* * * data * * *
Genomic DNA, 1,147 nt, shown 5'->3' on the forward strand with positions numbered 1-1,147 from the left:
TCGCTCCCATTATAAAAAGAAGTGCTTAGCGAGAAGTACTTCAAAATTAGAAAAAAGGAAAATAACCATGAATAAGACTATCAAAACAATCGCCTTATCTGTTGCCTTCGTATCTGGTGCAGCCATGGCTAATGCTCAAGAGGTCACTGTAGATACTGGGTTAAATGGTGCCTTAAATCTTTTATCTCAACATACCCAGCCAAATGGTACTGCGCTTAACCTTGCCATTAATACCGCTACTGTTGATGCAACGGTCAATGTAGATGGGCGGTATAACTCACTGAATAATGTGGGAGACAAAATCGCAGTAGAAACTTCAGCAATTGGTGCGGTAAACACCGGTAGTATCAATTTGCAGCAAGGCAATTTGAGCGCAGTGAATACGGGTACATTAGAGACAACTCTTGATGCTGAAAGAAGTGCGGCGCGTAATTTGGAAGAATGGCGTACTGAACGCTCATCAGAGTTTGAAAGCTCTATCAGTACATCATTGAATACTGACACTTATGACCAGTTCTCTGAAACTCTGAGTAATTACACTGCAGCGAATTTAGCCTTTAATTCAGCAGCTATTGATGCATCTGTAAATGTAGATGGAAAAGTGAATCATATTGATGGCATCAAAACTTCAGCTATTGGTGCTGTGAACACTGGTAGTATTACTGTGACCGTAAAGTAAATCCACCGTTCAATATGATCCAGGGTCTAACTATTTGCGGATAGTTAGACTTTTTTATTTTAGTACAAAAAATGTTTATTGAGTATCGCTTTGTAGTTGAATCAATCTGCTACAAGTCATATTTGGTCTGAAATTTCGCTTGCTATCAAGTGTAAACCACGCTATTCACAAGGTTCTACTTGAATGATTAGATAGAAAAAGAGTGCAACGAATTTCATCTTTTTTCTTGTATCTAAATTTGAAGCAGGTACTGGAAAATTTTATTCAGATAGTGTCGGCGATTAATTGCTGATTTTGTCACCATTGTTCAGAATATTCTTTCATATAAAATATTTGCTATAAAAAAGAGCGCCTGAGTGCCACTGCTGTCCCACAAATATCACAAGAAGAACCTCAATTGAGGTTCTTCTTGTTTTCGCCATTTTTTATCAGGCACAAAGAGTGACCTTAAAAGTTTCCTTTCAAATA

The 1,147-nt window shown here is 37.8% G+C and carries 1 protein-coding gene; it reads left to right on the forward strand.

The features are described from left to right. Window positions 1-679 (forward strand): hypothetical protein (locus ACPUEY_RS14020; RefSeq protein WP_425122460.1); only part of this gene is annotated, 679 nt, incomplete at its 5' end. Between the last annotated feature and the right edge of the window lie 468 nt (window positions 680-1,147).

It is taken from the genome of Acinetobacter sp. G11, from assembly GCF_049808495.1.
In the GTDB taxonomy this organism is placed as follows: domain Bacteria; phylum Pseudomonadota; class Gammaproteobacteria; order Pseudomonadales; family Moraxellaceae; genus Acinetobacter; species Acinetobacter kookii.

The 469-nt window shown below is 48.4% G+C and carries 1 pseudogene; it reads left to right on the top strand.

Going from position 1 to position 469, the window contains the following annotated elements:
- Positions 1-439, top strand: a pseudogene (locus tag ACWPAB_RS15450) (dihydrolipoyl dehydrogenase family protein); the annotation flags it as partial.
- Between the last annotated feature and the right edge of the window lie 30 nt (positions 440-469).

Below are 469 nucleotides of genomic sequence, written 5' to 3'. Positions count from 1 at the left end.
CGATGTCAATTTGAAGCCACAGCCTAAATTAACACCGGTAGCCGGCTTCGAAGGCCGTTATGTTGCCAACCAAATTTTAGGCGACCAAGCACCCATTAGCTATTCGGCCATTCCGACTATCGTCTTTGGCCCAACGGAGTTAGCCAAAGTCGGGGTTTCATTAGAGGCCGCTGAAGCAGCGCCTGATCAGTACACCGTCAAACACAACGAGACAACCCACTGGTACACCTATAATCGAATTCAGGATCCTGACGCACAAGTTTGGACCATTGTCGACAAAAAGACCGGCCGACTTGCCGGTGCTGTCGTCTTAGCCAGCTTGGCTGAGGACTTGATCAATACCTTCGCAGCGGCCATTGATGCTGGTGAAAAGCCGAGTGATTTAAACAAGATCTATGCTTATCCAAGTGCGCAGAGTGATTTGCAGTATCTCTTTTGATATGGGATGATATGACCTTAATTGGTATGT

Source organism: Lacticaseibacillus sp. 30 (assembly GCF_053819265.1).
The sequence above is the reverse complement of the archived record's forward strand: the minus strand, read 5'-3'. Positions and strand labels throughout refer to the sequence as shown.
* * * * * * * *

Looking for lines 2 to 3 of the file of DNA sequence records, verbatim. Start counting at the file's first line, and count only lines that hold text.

TCGCTCCCATTATAAAAAGAAGTGCTTAGCGAGAAGTACTTCAAAATTAGAAAAAAGGAAAATAACCATGAATAAGACTATCAAAACAATCGCCTTATCTGTTGCCTTCGTATCTGGTGCAGCCATGGCTAATGCTCAAGAGGTCACTGTAGATACTGGGTTAAATGGTGCCTTAAATCTTTTATCTCAACATACCCAGCCAAATGGTACTGCGCTTAACCTTGCCATTAATACCGCTACTGTTGATGCAACGGTCAATGTAGATGGGCGGTATAACTCACTGAATAATGTGGGAGACAAAATCGCAGTAGAAACTTCAGCAATTGGTGCGGTAAACACCGGTAGTATCAATTTGCAGCAAGGCAATTTGAGCGCAGTGAATACGGGTACATTAGAGACAACTCTTGATGCTGAAAGAAGTGCGGCGCGTAATTTGGAAGAATGGCGTACTGAACGCTCATCAGAGTTTGAAAGCTCTATCAGTACATCATTGAATACTGACACTTATGACCAGTTCTCTGAAACTCTGAGTAATTACACTGCAGCGAATTTAGCCTTTAATTCAGCAGCTATTGATGCATCTGTAAATGTAGATGGAAAAGTGAATCATATTGATGGCATCAAAACTTCAGCTATTGGTGCTGTGAACACTGGTAGTATTACTGTGACCGTAAAGTAAATCCACCGTTCAATATGATCCAGGGTCTAACTATTTGCGGATAGTTAGACTTTTTTATTTTAGTACAAAAAATGTTTATTGAGTATCGCTTTGTAGTTGAATCAATCTGCTACAAGTCATATTTGGTCTGAAATTTCGCTTGCTATCAAGTGTAAACCACGCTATTCACAAGGTTCTACTTGAATGATTAGATAGAAAAAGAGTGCAACGAATTTCATCTTTTTTCTTGTATCTAAATTTGAAGCAGGTACTGGAAAATTTTATTCAGATAGTGTCGGCGATTAATTGCTGATTTTGTCACCATTGTTCAGAATATTCTTTCATATAAAATATTTGCTATAAAAAAGAGCGCCTGAGTGCCACTGCTGTCCCACAAATATCACAAGAAGAACCTCAATTGAGGTTCTTCTTGTTTTCGCCATTTTTTATCAGGCACAAAGAGTGACCTTAAAAGTTTCCTTTCAAATA

The 1,147-nt window shown here is 37.8% G+C and carries 1 protein-coding gene; it reads left to right on the forward strand.